- The Washington Times - Friday, December 31, 2004

The Washington Redskins cornerbacks are banged-up, fresh-faced and awash in speculation about their future. And tomorrow they get to face perhaps the most dangerous group of wide receivers in the NFL.

The Minnesota Vikings’ offense is so potent that Redskins defensive line coach Greg Blache suggested U.N. inspectors should investigate. Said Blache: “They’ve got weapons of mass destruction and multiple sources of them.” Washington counters in the season finale at FedEx Field with a highly uncertain group of corners.

The outcome of the matchup could ripple well beyond the final score. When Redskins coaches gather next week to pick apart the organization, some of their most important decisions will come at the cornerback position.

Fred Smoot, who won’t play because of a bruised kidney, is set to become an unrestricted free agent. At least one coach prefers to start Walt Harris next season rather than pay Smoot a big-money deal. In tomorrow’s game, Harris, as well as rookies Garnell Wilds and Rufus Brown, will give a good indication of whether the club really can let Smoot leave.

Harris talked openly yesterday about making a statement for 2005. Pretty much fully healthy following a risky knee surgery in February, the 30-year-old former first-round draft pick is eager to prove he’s still the player who started 113 games from 1996 to 2003.

“I’m definitely excited about that chance,” Harris said. “I’m really grateful for this opportunity. I look at it like that. I’m going into the last game to show I’m ready to play and that I’ll be ready next year.”

Defensive backs coach DeWayne Walker called Harris a “true professional” for playing so much this season. According to director of sports medicine Bubba Tyer, Harris’ surgery to remove a third of his patella tendon was so precarious that it had just a “50-50” chance of success.

But Harris has played in all 15 games, starting once in place of injured Shawn Springs, and recorded two interceptions, five passes defensed and a forced fumble. He even blocked a punt and scored on a blocked punt while playing special teams.

“For him to be doing what he’s doing now …” Walker said in amazement. “He just told me today, ‘Coach, wait until next year.’ Only a true professional would contribute like he’s contributing. We’re lucky to have him.”

Harris will play a crucial role against the Vikings’ Randy Moss, Nate Burleson and Marcus Robinson. The three have combined for 152 catches for 2,264 yards and 28 touchdowns, while the Redskins as a team have passed for only 2,658 yards and 16 touchdowns.

Springs, who missed most of practice this week with a foot injury, should play but at less than 100 percent. Wilds, an undrafted rookie out of Virginia Tech, will man the nickel role (coming in on passing downs). Brown, an undrafted rookie out of Florida State, will play special teams but could see time on defense in the event of injury.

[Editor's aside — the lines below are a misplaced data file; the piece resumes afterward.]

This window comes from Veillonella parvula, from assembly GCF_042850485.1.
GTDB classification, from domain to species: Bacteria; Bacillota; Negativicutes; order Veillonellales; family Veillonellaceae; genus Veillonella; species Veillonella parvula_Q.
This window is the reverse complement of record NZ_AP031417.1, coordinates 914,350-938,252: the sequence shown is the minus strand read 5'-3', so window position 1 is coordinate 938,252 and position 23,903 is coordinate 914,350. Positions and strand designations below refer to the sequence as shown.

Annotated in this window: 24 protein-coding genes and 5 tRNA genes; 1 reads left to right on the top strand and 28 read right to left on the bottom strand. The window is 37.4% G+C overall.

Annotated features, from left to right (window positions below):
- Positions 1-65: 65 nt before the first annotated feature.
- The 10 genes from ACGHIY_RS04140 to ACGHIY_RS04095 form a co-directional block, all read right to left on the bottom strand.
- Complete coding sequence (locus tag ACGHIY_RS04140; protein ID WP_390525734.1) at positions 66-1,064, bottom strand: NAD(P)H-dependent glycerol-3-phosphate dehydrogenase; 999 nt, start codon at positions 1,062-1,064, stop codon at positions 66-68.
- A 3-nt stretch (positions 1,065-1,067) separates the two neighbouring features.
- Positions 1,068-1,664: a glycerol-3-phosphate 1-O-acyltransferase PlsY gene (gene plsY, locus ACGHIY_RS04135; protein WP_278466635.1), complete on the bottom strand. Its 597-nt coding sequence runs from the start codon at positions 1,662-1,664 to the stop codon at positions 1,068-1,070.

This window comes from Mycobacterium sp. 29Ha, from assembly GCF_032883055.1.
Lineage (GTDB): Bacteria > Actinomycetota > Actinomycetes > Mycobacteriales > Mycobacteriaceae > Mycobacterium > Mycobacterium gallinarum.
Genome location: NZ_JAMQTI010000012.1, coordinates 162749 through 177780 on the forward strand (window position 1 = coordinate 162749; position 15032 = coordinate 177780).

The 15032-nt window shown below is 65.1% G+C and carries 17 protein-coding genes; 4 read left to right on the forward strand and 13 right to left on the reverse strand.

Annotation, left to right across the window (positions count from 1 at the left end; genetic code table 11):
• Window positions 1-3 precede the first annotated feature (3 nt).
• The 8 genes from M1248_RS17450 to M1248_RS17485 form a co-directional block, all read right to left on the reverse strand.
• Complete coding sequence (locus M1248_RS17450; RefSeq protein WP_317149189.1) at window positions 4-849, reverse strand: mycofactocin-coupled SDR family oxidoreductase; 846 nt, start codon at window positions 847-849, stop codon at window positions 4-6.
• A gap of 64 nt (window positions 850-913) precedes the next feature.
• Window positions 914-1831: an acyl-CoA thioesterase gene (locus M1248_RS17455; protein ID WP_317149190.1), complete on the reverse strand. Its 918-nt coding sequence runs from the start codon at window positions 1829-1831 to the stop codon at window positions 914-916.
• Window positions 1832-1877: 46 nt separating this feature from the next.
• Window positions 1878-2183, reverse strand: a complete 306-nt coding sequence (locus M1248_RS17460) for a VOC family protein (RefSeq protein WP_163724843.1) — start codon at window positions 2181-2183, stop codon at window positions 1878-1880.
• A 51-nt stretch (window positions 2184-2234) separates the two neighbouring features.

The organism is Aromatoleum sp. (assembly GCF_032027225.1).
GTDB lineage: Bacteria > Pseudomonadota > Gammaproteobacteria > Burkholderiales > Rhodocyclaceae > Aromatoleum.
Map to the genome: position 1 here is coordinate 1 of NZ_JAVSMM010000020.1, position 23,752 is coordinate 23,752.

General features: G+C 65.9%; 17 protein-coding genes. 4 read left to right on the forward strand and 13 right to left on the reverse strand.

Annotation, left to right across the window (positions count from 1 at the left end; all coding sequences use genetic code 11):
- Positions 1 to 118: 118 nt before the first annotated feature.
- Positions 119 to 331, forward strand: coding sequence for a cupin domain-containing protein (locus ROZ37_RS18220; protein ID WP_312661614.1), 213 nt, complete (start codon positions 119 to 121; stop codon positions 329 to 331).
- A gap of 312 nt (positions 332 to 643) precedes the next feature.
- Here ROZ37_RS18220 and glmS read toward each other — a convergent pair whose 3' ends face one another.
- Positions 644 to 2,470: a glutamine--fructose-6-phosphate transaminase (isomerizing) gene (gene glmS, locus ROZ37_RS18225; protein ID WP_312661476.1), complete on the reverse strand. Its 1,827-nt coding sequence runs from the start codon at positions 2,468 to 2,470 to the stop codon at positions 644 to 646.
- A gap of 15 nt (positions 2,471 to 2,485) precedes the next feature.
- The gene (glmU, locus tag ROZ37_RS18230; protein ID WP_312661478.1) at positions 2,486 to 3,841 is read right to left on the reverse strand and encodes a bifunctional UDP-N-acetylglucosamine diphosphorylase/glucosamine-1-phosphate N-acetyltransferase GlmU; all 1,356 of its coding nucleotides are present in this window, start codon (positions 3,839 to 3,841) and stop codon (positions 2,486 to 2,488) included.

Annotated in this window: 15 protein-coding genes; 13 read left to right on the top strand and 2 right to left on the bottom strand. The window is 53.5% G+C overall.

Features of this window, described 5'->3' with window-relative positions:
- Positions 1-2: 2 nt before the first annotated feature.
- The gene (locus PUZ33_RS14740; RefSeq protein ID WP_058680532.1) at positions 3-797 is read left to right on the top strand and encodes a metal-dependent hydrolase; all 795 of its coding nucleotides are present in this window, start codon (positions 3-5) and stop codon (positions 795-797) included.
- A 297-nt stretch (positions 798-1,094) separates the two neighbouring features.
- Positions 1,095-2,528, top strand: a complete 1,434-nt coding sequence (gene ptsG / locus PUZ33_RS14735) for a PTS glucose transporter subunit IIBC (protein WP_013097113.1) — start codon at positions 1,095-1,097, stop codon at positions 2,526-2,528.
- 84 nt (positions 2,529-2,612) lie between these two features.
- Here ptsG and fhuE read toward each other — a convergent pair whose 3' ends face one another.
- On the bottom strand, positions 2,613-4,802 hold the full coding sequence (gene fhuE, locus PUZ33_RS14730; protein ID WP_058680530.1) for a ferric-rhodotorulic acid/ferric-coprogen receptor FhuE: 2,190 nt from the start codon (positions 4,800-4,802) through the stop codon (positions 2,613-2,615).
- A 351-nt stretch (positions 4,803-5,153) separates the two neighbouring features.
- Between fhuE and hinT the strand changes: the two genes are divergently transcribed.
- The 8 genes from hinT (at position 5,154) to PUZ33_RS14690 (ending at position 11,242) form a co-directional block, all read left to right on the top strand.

It’s a motley crew, to be sure. But Redskins coaches are confident it will be up to the test.

“Even if you had Fred and Walt and Shawn, it would still be a challenge,” Walker said. “But with what we have planned and what we’re trying to do, I think we have a chance.”

Added Blache, with regard to Wilds and Brown: “Just because you haven’t heard of them doesn’t mean you won’t have heard of them come Sunday night. We ain’t losing no sleep over having to play those guys.”

In fact, coaches have been buzzing about Wilds and Brown for months. Wilds, despite missing much of his senior season with an injury, has the “instinctiveness” to blossom in the NFL, Walker said. And Brown is known around Redskin Park as “Twitch” for his astonishing burst of speed.

“As a matter of fact, his DB coach [at Florida State] said laterally he had the best quickness of any corner he coached,” Walker said. “Garnell is probably a little ahead of him, but you can just see: If they can get over their youngness, I think these guys belong in this league.”

The other corner in the mix for 2005 is Ade Jimoh, who suffered a season-ending ankle injury last week. But Jimoh, a 2003 undrafted rookie out of Utah State, hasn’t developed the cover skills to go with his athleticism. Although he has made an impact on special teams, he has been beaten for a number of long passes in the NFL.

Thus any decision with Smoot likely will rest on Harris, Wilds and Brown. With a typical corner’s confidence, Wilds said he isn’t intimidated by getting his first extended action (he did play 18 snaps at San Francisco two weeks ago) against the NFL’s No. 2 offense.

“I’d like to see how I match up against the so-called best,” Wilds said. “I think this is a very good group of receivers, a nice offense and a nice scheme. It’ll be a good test for me.”

Notes — Linebacker Marcus Washington, like Springs, sat out the contact portion of practice. While Springs is almost certain to play against the Vikings, the status of Washington (knee) won’t be determined until just before the game.

“I was probably about 80 percent out there today,” Washington said. “But I hadn’t hit anybody yet, and nobody hit me yet. So I don’t know what percentage I’ll be after all that goes on.” …

Taking the lead on kickoff returns will be James Thrash and Antonio Brown, the latter of whom already is returning punts. Ladell Betts, the normal No. 1 kickoff returner, will start at running back in place of injured Clinton Portis. …

Spectators attending the Vikings game can take Metro’s Blue Line to the new Morgan Boulevard station, which the Redskins said is a 10-minute walk from FedEx Field. Shuttles still will run to the stadium from Landover on the Orange Line and Addison Road on the Blue Line.

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